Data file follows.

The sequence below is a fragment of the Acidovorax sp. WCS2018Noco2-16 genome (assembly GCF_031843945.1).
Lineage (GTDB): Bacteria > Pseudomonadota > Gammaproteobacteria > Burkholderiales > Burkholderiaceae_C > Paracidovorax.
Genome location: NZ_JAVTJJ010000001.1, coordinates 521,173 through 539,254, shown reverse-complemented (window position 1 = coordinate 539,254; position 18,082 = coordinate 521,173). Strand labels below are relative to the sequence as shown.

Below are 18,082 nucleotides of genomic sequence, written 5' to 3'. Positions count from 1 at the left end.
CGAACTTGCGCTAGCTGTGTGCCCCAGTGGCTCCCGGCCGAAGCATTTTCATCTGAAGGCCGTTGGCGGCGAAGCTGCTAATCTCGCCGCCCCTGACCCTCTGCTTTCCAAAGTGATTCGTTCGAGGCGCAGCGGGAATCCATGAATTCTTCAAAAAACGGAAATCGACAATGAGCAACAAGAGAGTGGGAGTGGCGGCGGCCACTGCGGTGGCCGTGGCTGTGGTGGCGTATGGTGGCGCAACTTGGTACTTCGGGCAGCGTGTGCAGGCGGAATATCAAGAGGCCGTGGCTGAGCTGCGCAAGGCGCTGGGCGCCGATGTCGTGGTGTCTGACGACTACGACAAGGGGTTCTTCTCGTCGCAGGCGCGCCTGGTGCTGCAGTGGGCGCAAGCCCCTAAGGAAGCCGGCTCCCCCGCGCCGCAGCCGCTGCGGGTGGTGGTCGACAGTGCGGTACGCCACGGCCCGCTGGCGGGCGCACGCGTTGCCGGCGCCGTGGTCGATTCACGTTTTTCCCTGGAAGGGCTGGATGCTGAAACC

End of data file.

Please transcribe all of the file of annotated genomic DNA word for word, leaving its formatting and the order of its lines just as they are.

The sequence below is a fragment of the Acidovorax sp. WCS2018Noco2-16 genome (assembly GCF_031843945.1).
Lineage (GTDB): Bacteria > Pseudomonadota > Gammaproteobacteria > Burkholderiales > Burkholderiaceae_C > Paracidovorax.
Genome location: NZ_JAVTJJ010000001.1, coordinates 521,173 through 539,254, shown reverse-complemented (window position 1 = coordinate 539,254; position 18,082 = coordinate 521,173). Strand labels below are relative to the sequence as shown.

Below are 18,082 nucleotides of genomic sequence, written 5' to 3'. Positions count from 1 at the left end.
CGAACTTGCGCTAGCTGTGTGCCCCAGTGGCTCCCGGCCGAAGCATTTTCATCTGAAGGCCGTTGGCGGCGAAGCTGCTAATCTCGCCGCCCCTGACCCTCTGCTTTCCAAAGTGATTCGTTCGAGGCGCAGCGGGAATCCATGAATTCTTCAAAAAACGGAAATCGACAATGAGCAACAAGAGAGTGGGAGTGGCGGCGGCCACTGCGGTGGCCGTGGCTGTGGTGGCGTATGGTGGCGCAACTTGGTACTTCGGGCAGCGTGTGCAGGCGGAATATCAAGAGGCCGTGGCTGAGCTGCGCAAGGCGCTGGGCGCCGATGTCGTGGTGTCTGACGACTACGACAAGGGGTTCTTCTCGTCGCAGGCGCGCCTGGTGCTGCAGTGGGCGCAAGCCCCTAAGGAAGCCGGCTCCCCCGCGCCGCAGCCGCTGCGGGTGGTGGTCGACAGTGCGGTACGCCACGGCCCGCTGGCGGGCGCACGCGTTGCCGGCGCCGTGGTCGATTCACGTTTTTCCCTGGAAGGGCTGGATGCTGAAACC